Two years after the onset of the Great Recession, the Canadian economy is more tortoise than hare. Craig Alexander, chief economist at Toronto-based TD Bank Financial Group, forecasts modest economic growth of 2% in 2011 and 2.5% in 2012. He expects services, particularly business services, to outperform most other sectors, and that retail and wholesale trade will do decent business, too. But Alexander figures that manufacturing, transportation and construction are in for trying times. On the whole, his prognosis, like that of most economists, is for lukewarm growth over the next several years. "Things aren't going to be terrible," he says, "but they're not going to be great."
This relatively austere forecast is redefining the buying behaviour of consumers and businesses alike, and entrepreneurs who can meet these changing needs stand to profit. The key is not to be discouraged by promises of less than stellar economic growth, but rather to focus on the opportunities that exist because of it.
Focus on financial fixes
Canadians are swimming in debt. Household debt as a share of disposable income has climbed from 80% in the early 1990s to a record 134% today, says Pedro Antunes, director of national and provincial forecasting at the Ottawa-based Conference Board of Canada. With interest rates ultra-low, this massive debt load wouldn't be a concern if Canadians were on a sound financial footing. But they're not. Antunes deems the situation "very precarious" for many consumers: "As interest rates start to rise, debt-service charges will grow very quickly."
So, where's the profit in helping people who are going broke? Consumer-spending specialists point to signs that maxed-out Canadians are seeking guidance about getting their fiscal houses in order. Fully a third of the respondents to a recent Manulife Bank survey ranked being debt-free as their top financial priority, scoring it 10 out of 10. As rate hikes push soaring numbers of Canadians into crisis, entrepreneurs can expect greater demand for credit counselling, financial planning and spending-education services.
Demand will also grow for debt-consolidation providers—especially those that differentiate themselves from the sleazy payday-loan stereotype to attract the swelling ranks of middle-class overspenders. "We're dealing with a sophisticated [indebted] consumer base," says Doug Stephens, president of Toronto-based Retail Prophet Consulting. "The debt-services sector has always been viewed as a step above loan sharks; there's an opportunity for firms that remove the stigma through better marketing and more transparency."
Emphasize value for money
Today's consumers are interested in value above all. That doesn't just mean discount pricing, says Stephens; Canadians want great quality or a great price. A value-conscious consumer might buy an $80 T-shirt because it's superbly made and in a timeless style, so she can justify the expense as providing many years of use. She might also buy an $8 T-shirt because she can't resist the price and she's out little even if it lasts only five washes. What she isn't interested in is a $45 T-shirt. "To portray value, you have to get out of the middle," says Stephens.
At the low end, consumers are increasingly willing to sacrifice frills for a good price, particularly for transactional purchases. Jeremy Gutsche, founder of Toronto-based TrendHunter.com, pinpoints "unservice," such as hotels at which guests check themselves in, as a defining trend. At the same time, many customers frustrated with the erratic quality of low-cost furniture, appliances and building materials are willing to pay more for big-ticket items that will last. "It comes down to the old saying that people are too poor to buy cheap," says John Williams, senior partner at Toronto-based retail consultancy J.C. Williams Group.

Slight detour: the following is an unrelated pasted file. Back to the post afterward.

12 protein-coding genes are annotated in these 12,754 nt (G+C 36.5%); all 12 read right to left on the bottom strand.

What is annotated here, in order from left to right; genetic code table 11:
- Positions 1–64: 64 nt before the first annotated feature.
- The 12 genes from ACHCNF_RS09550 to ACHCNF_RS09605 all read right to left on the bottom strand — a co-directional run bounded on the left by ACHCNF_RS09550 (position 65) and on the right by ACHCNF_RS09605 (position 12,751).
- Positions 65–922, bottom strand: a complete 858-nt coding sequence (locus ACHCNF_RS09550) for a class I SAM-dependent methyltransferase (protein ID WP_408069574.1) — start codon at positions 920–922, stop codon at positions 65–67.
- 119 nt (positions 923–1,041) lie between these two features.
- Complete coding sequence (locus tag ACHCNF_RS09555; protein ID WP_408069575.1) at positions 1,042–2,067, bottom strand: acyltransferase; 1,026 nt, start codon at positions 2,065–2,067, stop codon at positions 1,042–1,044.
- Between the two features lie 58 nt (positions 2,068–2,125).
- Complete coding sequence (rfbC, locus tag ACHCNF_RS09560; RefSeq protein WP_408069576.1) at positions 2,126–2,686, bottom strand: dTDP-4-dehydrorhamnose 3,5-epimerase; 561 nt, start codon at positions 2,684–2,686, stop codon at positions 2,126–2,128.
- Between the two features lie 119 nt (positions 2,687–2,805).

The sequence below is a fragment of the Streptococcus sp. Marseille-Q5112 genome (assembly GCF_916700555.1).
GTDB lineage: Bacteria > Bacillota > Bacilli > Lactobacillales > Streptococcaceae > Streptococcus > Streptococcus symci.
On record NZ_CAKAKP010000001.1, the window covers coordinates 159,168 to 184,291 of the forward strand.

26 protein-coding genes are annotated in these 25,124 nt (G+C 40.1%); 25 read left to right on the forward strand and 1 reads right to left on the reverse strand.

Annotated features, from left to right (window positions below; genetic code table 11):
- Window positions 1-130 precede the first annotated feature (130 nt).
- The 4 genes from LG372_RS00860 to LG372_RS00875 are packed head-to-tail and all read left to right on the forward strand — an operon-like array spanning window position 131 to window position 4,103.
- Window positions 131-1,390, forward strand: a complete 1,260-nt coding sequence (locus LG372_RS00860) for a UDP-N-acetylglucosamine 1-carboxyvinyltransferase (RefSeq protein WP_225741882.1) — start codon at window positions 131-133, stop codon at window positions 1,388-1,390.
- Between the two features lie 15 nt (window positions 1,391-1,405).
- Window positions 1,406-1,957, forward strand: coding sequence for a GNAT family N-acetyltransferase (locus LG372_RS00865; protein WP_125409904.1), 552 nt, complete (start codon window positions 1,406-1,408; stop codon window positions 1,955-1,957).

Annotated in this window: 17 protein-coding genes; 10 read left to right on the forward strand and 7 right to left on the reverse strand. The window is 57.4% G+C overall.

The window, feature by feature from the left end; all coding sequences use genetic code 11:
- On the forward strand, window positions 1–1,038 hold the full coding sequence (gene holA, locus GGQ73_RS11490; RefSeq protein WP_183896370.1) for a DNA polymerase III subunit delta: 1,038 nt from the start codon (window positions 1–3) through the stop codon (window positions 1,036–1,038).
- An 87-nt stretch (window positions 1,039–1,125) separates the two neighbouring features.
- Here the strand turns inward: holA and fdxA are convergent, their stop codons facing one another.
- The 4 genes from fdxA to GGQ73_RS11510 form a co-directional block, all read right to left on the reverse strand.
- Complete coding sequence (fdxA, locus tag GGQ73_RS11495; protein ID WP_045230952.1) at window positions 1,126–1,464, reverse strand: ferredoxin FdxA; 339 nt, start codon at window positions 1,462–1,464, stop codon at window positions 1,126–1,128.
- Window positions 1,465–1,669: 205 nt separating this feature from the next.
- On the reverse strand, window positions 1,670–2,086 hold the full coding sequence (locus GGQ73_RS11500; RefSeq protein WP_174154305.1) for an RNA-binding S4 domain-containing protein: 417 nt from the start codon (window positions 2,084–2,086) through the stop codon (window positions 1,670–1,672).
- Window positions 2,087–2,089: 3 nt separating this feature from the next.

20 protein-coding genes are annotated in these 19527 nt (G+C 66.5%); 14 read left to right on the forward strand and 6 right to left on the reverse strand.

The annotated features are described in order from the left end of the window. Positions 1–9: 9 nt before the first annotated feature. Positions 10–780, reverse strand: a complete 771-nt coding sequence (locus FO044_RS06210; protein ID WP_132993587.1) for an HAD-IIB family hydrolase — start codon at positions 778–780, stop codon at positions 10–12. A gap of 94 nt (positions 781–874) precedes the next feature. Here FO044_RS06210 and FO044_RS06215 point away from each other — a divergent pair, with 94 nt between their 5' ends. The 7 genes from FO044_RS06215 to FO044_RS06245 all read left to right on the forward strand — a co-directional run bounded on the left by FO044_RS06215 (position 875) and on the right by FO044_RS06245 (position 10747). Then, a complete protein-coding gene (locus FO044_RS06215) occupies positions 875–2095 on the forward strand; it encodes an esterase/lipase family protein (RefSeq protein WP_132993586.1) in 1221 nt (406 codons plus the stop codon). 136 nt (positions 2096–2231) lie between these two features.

Relieve productivity pain
For many reasons—good balance sheets due to recessionary cost-cutting and restructuring, low interest rates and a policy climate that nurtures investment—it's a fine time for businesses to be spending. On paper, at least. Yet, many firms, spooked by tepid economic forecasts, are clinging to their cash. Other than in booming natural resources sectors, most businesses will spend lightly on capital projects and other major areas, says Antunes.
The exception is productivity. Newly lean firms are keen to stay that way. Rather than staff up much, they're focusing on getting more out of existing assets, such as people and facilities. "It's a good time to be selling cost containment," says Bruce Dow, an associate partner with IBM in Toronto specializing in mobility and change management. "Any product or service that helps a business get predictability in its costs will get a good reception."
Laura Leist, owner of Eliminate Chaos LLC, a Washington-based business-productivity consultancy, says more firms want to buy productivity boosters such as platform-agnostic email organization systems, which are in demand as employees switch among devices. But there's a caveat: "Companies are willing to pay, but only once you've convinced them there's a quick return on investment." If you can show how many person-hours per week your ultra-efficient accounting software or automated packaging machine will save, you'll have a good chance of loosening tight purse strings.
Embrace emerging markets
While the North American economy plods along, you'll find rich opportunity in those emerging markets that are firing on all cylinders. The International Monetary Fund forecasts average annual GDP growth over the next five years in such populous countries as China, India, Vietnam and Indonesia of 9.5%, 8.1%, 7.5% and 7%, respectively—versus a global average of 4.6%. And if exports are your specialty, there's plenty of room to grow, especially in Asia. See "Canada's hottest export markets."